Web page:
There is no record anywhere in the public annals of Farrant having “won a reputation as an authority on occultism,” and there is no evidence anywhere to suggest that he “set up the British Occult Society” in 1967. Until his return to England with his wife-to-be in September 1967, Farrant had been living in France and Spain. He met Mary Olden in Bordeaux from where they went to Spain. Here they remained until their wedding in north London at St Joseph’s Roman Catholic Church. The British Occult Society was actually “set up” circa 1860, which might explain why Farrant does not subscribe to “linear time.” Bishop Seán Manchester was its last president, appointed in June 1967, until the formal dissolution of the Society on 8 August 1988. Bishop Manchester’s appearance on Thames Television’s Today programme, 13 March 1970, witnessed the caption beneath his screen image: “Seán Manchester, President, British Occult Society.” Farrant also made an appearance on the same transmission, along with several accompanying witnesses to an alleged spectre at Highgate Cemetery. He was captioned “David Farrant.” He made no claim on BOS membership at this time. Indeed, Mr Farrant has never been a member, associate or participant in the activities of the British Occult Society, which existed for the purpose of investigating supernatural and occult phenomena. The BOS did not engage in witchcraft, magical ceremonies, or occult “religious” practices.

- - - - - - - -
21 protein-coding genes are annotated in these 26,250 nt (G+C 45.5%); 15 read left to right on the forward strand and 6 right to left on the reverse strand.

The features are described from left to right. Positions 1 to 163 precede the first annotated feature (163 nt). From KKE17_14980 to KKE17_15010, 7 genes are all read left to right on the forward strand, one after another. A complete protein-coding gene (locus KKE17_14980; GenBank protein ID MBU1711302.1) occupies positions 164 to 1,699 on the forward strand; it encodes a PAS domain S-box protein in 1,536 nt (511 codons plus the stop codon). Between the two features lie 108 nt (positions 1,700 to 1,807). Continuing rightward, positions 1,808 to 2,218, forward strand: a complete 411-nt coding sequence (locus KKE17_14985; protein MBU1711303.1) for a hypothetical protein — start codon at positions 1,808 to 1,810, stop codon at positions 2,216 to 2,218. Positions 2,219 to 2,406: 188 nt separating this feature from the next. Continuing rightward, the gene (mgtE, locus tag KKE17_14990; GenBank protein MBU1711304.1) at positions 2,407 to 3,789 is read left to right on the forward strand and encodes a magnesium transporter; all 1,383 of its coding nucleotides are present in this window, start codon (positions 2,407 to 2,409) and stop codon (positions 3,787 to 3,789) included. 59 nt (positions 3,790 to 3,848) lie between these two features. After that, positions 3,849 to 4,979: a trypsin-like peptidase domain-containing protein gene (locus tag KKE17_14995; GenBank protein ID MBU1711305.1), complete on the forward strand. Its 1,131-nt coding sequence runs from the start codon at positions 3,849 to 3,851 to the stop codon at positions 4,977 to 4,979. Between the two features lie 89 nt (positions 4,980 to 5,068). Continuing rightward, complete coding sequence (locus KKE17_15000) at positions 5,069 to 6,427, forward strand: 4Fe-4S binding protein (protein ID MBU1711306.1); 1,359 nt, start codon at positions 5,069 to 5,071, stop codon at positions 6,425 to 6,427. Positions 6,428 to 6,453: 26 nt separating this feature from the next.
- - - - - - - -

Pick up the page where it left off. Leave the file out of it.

The following year found Mr Farrant fraudulently claiming membership of the BOS. The year after that he falsely stated that he was the “president and founder” of the BOS, all of which was hotly denied by the BOS itself. When Mr Farrant appeared at the Old Bailey in 1974, he again described himself this way. He was quoted thus, but invariably with the prefix “self-styled” to make clear that his claim was not supported by anyone other than himself. Tired of being exposed in the press as an interloping charlatan who had hijacked the name of an already extant organisation, along with the title of its current president, in 1983 he altered the name of his “society” to the “British Psychic and Occult Society.” Nobody was fooled. He had spoken to the media about his “thousands of followers” (Hornsey Journal, 23 November 1979), and even went so far as to proffer a number as high as 20,000 (Finchley Press, 22 February 1980). In the same report, however, was stated the following: “On Monday, Seán Manchester, president of the British Occult Society, disclaimed any connection between Mr Farrant and the society. Questioning Mr Farrant’s claim to have 20,000 ‘followers,’ Mr Manchester said: ‘I challenge you to find one serious individual in the whole of the United Kingdom who will support any of Mr Farrant’s claims.’ Mr Manchester believes that Mr Farrant’s activities — including the libel action [which Farrant lost] — have been publicity-seeking.”